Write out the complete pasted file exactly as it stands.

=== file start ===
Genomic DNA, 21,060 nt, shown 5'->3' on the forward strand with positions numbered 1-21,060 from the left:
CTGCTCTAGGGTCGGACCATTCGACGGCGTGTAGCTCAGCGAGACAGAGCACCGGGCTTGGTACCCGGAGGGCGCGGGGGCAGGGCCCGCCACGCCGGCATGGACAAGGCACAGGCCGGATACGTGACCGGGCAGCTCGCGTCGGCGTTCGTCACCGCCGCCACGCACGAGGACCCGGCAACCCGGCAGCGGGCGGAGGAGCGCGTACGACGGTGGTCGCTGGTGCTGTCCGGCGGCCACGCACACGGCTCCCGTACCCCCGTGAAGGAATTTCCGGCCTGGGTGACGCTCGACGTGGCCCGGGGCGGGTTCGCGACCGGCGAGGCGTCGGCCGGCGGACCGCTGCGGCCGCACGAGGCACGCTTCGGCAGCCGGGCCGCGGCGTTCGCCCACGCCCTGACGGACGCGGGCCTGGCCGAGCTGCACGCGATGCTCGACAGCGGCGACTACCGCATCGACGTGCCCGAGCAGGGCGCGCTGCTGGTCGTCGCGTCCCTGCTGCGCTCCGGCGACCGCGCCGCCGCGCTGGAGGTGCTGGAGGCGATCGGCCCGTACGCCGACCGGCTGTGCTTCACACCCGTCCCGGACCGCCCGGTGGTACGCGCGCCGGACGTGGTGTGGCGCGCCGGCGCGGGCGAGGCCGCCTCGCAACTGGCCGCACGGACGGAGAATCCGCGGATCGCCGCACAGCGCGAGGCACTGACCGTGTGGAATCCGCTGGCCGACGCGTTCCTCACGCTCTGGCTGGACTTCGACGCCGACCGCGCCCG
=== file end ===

Genomic DNA, 21,060 nt, shown 5'->3' on the forward strand with positions numbered 1-21,060 from the left:
CTGCTCTAGGGTCGGACCATTCGACGGCGTGTAGCTCAGCGAGACAGAGCACCGGGCTTGGTACCCGGAGGGCGCGGGGGCAGGGCCCGCCACGCCGGCATGGACAAGGCACAGGCCGGATACGTGACCGGGCAGCTCGCGTCGGCGTTCGTCACCGCCGCCACGCACGAGGACCCGGCAACCCGGCAGCGGGCGGAGGAGCGCGTACGACGGTGGTCGCTGGTGCTGTCCGGCGGCCACGCACACGGCTCCCGTACCCCCGTGAAGGAATTTCCGGCCTGGGTGACGCTCGACGTGGCCCGGGGCGGGTTCGCGACCGGCGAGGCGTCGGCCGGCGGACCGCTGCGGCCGCACGAGGCACGCTTCGGCAGCCGGGCCGCGGCGTTCGCCCACGCCCTGACGGACGCGGGCCTGGCCGAGCTGCACGCGATGCTCGACAGCGGCGACTACCGCATCGACGTGCCCGAGCAGGGCGCGCTGCTGGTCGTCGCGTCCCTGCTGCGCTCCGGCGACCGCGCCGCCGCGCTGGAGGTGCTGGAGGCGATCGGCCCGTACGCCGACCGGCTGTGCTTCACACCCGTCCCGGACCGCCCGGTGGTACGCGCGCCGGACGTGGTGTGGCGCGCCGGCGCGGGCGAGGCCGCCTCGCAACTGGCCGCACGGACGGAGAATCCGCGGATCGCCGCACAGCGCGAGGCACTGACCGTGTGGAATCCGCTGGCCGACGCGTTCCTCACGCTCTGGCTGGACTTCGACGCCGACCGCGCCCG